id not raise much wheat before the railroads came. No re
j ion can dy much without transportation and transportation is
'le chief need of southern Umatilla county and of Grant county.
Jsola'ioir-is the fhicf reason why that vast region is pparKe'v
. pulaU'S . Build a real righway into that country and you will
mii a transformation and the change will be profitable to;
.Jk . i
(East Oregontun Special.)
ECHO, AtiR. 11. Mrs. 11. JlcNutr
!day party given at her home Saturday
evening, in honor of her daugliter-in-'
law, Mrs. Paul McNa.1. About twenty
young people were present. The even-'
Ins was spent In frames, both In the
house and on the lawn. Refreshments
consisting of cake and Ice c renin were
served ot 11:30. A lovely birthday
cake covered with the complementary
ntsnber of 16 candles was cut by the
honoree. Mrs. MoNalr received a
largo number of beautiful and lovely
presents from her friends.
Funeral services for the lnte W. W.
Whitworth, who passed away here ot
his home in Echo will be held from
the Methodist church Thursday nt 3
o'clock. Te Odd Fellows, of which
Mr, Whitworth had the distinction of
being the oldest member in the state,
will have charge of the services.
A seven pound daughter was born
to Mr. and Mrs. J. T. Jenkins of this
city, Tuesday morning. Sirs. Jenkins
will be remembered to her friends as
Miss Gladys Weils. The mother and
child are being cared for here at the
home of Mrs. Jenkins' mother, Mrs. I
Mrs. J. W. Brown and Mrs. Nellie
Gillette returned home Monday from
a vacation trip to FortlnnI and Seattle.
Mrs. Oscar Murphy was a Pendle
ton visitor Tuesday.
Sir. and Mrs. Karl Witcglesworth
were In Echo from their home on
upper Butter creek Tuesday.
Lester Brown returned to his home
in Portland the first of the week after
visiting here for several days with his
father, J. W. Brown.
O. K. Mudge of HJnkle, was a vis
itor here Wednesday evening.
Mr. and Mrs. W. H. Our -and
daughter. Xan, Ira M. Peterson and
Sherman Wells composed a picnic par
ty Monday evening on the river near
! ' p! j
? , i JUL. ,
Ted Howland- s Musical
15 People M
. , ' IT
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a ' -u ' t 1 i a t
Ti v rK r r
The coming engagement of "Pas
sion," the photodramatic spectacle, at
the Arcade Theatre today will no
doubt be notable in more "ways than
one, but, according to advance reports, '
Two Shows Nightly 7:30 and 9:30
i , ; Matinee Friday and Saturday ,
! Band Concert in front of Theatre :
one of the outstanding features Is the
introduction of Pola Negri, the famous
Continental star, as a screen artiste of
the most exceptional ability. Most all
the critics who have reviewed her
work in this film are unanimous in
the decision that she has at one leap
taken her place at the head of the
ranks, as an Interpreter of screen char
acters. It seems she possesses an un
usual Inherent abundance of dramatic
fire which engages the admiration, and
besides she is accredited with being
one of the most beautiful of all wom
en. It is not flippant to adii that a
woman of rare beauty is Quite enough
tc attract attention without the addi
tion of any particularly brilliant talents.
JIST mi." NFAV FOX
FIiAY WITH liYVK JOXES
Tiuek Jones In the William Fox pro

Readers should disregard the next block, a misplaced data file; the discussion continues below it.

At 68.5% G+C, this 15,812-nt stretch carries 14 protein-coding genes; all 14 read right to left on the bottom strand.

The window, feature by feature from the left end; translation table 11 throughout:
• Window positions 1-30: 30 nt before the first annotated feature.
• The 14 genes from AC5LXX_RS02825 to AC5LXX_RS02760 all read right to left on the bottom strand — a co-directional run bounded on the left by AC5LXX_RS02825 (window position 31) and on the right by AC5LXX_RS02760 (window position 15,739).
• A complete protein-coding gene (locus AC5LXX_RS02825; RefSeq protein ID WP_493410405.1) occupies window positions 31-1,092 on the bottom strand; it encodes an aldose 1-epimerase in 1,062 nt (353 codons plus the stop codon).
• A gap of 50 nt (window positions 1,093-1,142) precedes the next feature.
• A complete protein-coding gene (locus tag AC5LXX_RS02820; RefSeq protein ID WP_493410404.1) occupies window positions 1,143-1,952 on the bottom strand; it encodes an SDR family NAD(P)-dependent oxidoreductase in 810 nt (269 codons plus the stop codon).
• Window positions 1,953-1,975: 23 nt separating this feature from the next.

duction "Just Pals," a drama of the
wheat country from a story by John
McDcrmott, is announced as the fea"
ture attraction at Pastime Theatre be
The scenes are laid In' a small town
on the border-line of the wheat and
cattle countries. It deals -with the
lives of a dejected "nobody," a boy
waif and a beautiful school teacher,
who becomes united through circum
stances that constitute what has been
described ar a most appealing story.
Buck Jones is seen In the part of Bim,
the "nobody"1 a ne'er-do-well who at
heart is courageous and chivalrous.
Jack Ford is the director and the
cast includes familiar name.
28 MS AGO
(From the Daily East Oregonian,
Augus 11, 1S93.)
W. F. Matlock and E. H. Clark have
gone to Wallowa County on business.
Miss Nellie Swearingcn returned
yesterday to her home at Faiihaven,
after a pleasant Visit among Pendleton
relatives and friends.
Mrs. Thomas Baker and family,
Thomas Hopper and family and Mr.
and Mrs. Andrew Baker, who arrived
here recently from Fairburg, Neb.,
leave tomorrow morning in a camping
expedition to the head of tho Grande
G. Judson came In after supplies
for a camping part, and went out
again this morning to Douglas Belts'
ranch near Pilot Rock. A party com
posed of Mr. and Mrs, Douglas Belts
end family, Mr. and Mrs. Wm. Evans
and family and G. L. Judson and wife,
will go next ,week to the vicinity of
Lehman Springs, where they will hunt
huckleberries, trout and game.
POIJCK IJlvlTICXAXT KIIJ.KD
MEMPHIS. Tenn.. Aug. 11. -(U. P.t
Police Lieutenant Lucaniul was kill
ed and another policeman wounded
when citizens of a small town Hrcd
into the police car thinking It was a
car occupied by bandits, which the po
lice were pursuing. The bandit had
killed two and wounded two others
while attempting to hold up the For
Motor Company pay roll party.
When you feel lusty, out or sorts and
yawn a good deal in the day time, you
need Horlwne to stimulate your liver, j
tone up your stomach and purify
your bowels. Price, 6Uc. Bold by The
Pendleton Drug Co. j
i-uiiiy tinu iieainig power are ui
chief clraclerlstics oi Liquid Boro
Bnc. n mends torn cut burned or
scalded flesh with wonderful prompt
ness. Price. 3"c, Gtle. and $1.20. bold j
oy The reuuieton Drug uo.
When you feel dull, achcy and sleepy
and want to stretch frequently, you are
ripe for an attack of malaria. Take
Heroine at once. It upres mularla and
chills and Puts tho system in order.
Price. 'ie. Sold .by. The Pendleton
Drug Co. ,t ' - i c
PORTLAND. Aug. 11. (A. P.)
The bureau of crop estimates reports
a general decline in the condition of
Oregon crops in July on account of
lack of rain. The total whoat crop Is
estimated at 23,000,000 bushels, of
which 17,Ti0,000 is winter wheat. The
average yield is placed at 25 buiels, j
generally better than usual. The con
dition of the spring wheat declined
from 2 to 85 percent. Oats fell from
r to 8, indicating a drop of 11,001),
00U, The hay crop Is estimated at 2,
297,000 tons. Potatoes lost 10 percent.
1 TOD AYM"1"' '0"'
Children, 5c , .,r,.t.,fi.dtdU, 20c
"A MAN MAY BE DOWN BUT HE'S NEVER OUT
William Fx Preent
The Stirring Story of a Gelden-Herte4
.we'er-Do-Well- A. .,,
WITH MOONSHINE ON THE WABASH
DOINGS OF THE DUFFS
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A BOAT DAWKTP I'LL SHOW HIM-SOMETHING MUST